Supposedly Lecter serves a roast loin of
(Mikkelsen definitely goes subtle, the way he plays Lecter. But watch the way Lecter watches the other characters eat his cooking. Every time.)
Obviously, Will is the primary topic of conversation. "Are you not accustomed to having broken ponies in your stable?" asks Lecter. Crawford: "You think Will Graham's a broken pony?" "I think you think Will is a broken pony." What's the cutie mark of an FBI Profiler Haunted by His Work, do you think? "Have you ever lost a pony, Jack?" What are we talking about. "If you're asking me whether I've ever lost someone in the field, yes," Crawford says impatiently. "Why?" "I want to understand why you're so delicate with Will. Because you don't trust him, or because you're afraid of losing another pony?" Crawford gives Lecter a knowing look: "I've already had my psych eval." "Not by me," says Lecter, smiling. "You've already told me about your mother. Why stop there?" So... a toast to free therapy sessions, I guess? I feel like this will end well.
Forensics Lab. Brian informs the gang that all the mushroom victims died of kidney failure, not... general mushrooming. "Dextrose in all the catheters," reports Beverly. "Force-feeding them sugar water?" asks Will. Jimmy: "You know who loves sugar water? Mushrooms. They crave it." (How is this a thing you know? You know what, don't tell me.) Brian: "Recovering alcoholics, they crave sugar--don't take that personally, buddy." Jimmy, hilariously: "Oh, I'm not recovering." Come sit by me, Scott Thompson. Alcohol will be In It.
@ScottThompson_: aaron was really drunk that day and couldn't remember any if his lines. I saved the day.
@BryanFuller: @ScottThompson_ Who are you to talk? You're so drunk you can't spell "of."
Brian explains that fungus in your body creates alcohol, "so it's like friends helping friends, really." (WOOOOO! PARTY IN MY FUNGUS!!) And then Will realizes they're not dealing with a lab full of alcoholic corpses--they were diabetics. "He induces a coma and puts them in the ground," he says, then deduces that the Mushroom Farmer is a doctor or pharmacist who's screwing around with people's insulin prescriptions.
[Cut to: A PHARMACIST SCREWING WITH SOMEONE'S INSULIN PRESCRIPTION]
Apparently the customer in question is a character brought over from Wonderfalls? "There you go," says the Apparent Mushroom Farmer, having switched out her insulin with a fungus coma dose. "And that's your correct address?" So what I'm getting out of this series, basically, is that everyone everywhere in every job wants to kill you.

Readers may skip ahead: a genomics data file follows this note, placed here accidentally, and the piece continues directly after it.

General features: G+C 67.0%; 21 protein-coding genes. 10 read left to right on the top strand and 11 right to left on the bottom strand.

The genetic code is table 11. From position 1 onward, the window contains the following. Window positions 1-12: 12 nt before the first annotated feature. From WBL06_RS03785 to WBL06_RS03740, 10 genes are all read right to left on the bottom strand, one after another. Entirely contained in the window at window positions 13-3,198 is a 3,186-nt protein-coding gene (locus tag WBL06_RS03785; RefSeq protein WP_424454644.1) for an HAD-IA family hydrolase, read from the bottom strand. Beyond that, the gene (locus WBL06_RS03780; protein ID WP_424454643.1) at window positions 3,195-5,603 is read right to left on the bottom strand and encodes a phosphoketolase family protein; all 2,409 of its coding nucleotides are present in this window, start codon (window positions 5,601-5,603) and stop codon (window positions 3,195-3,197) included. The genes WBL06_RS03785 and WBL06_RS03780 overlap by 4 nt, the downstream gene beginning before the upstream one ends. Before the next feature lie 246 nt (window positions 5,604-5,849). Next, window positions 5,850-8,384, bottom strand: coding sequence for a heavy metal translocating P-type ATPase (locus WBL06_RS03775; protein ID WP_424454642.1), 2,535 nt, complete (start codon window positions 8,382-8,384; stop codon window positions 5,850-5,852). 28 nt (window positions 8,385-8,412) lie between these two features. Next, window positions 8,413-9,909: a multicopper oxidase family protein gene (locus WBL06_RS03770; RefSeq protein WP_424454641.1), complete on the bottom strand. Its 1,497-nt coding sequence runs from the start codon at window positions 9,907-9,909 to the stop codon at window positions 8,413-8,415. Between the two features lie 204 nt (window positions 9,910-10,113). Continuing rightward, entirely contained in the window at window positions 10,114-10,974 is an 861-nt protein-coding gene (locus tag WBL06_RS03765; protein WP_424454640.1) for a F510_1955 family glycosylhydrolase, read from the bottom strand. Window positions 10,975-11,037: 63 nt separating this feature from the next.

Now, there's a commercial break between that scene and the next one, so the timing on this is confusing, but the next thing we see is the Farmer filling someone else's prescription while an entire SWAT team runs through the parking lot. (I like the jaunty Stealth Drums.) "She's the chain's tenth diabetic customer to disappear after filling a prescription for insulin, the second from this exact location," Crawford says (presumably of Wonderblonde) as he and Will stride through the back rooms of a supermarket. The pharmacist is apparently a "floater," meaning he works at more than one store, and "floater's floating right here. He's still logged in to his work station." Meanwhile, the customers in the frozen foods aisle are putting their hands up. "EVERYONE PLEASE STOP WHAT YOU ARE DOING; PUT YOUR HANDS IN THE AIR!" Crawford shouts, and tells the other pharmacy workers that he's looking for one Eldon Stammets. Oh, look, he was just here, poof, where'd he go--"Is his car still in the parking lot?" asks Will ("HIS CAR!!" bellows Crawford), and, fortunately, it is. Will smashes open the driver's window and pops the trunk, where they find 1) a horrible stench and 2) a still-living Wonderblonde in the process of being shroomed, but God knows where Stammets ran off to. Because when I want to farm mushroom people, I definitely want to do it in a car trunk filled with dirt while I'm on my shift at Publix, but when the chips are down, you and me are done, port-a-farm.
On the upside, Crawford points out, they have Stammets' name, address, car, mobile mini-farm and backwoods mushroom garden, so they've got that going for them. On the downside, Jimmy runs up with some bad news: "We just checked the browser history at Stammets' work station." "Am I gonna wanna hear this?" asks Crawford. Jimmy: "No. And yes. But mostly no."
Apparently Stammets is a fan of tattlecrime.com, where Freddie is now devoting a good bit of clickbait to Will: "The FBI isn't just hunting psychopaths, they're headhunting them too, offering competitive pay and benefits in the hopes of using one demented mind..." Beverly reads aloud, faltering. "GO ON," says Crawford, like Will isn't standing right there with that sad puppydog face. What about your fragile teacup?! "She goes into a lot of detail," Beverly says, declining to continue. Crawford actually headdesks: "SON OF A BITCH!"
Meanwhile, at The Best Office Ever, Lecter is also reading Tattle Crime (download their iPad app today!). "You are naughty, Miss Lounds." O girl.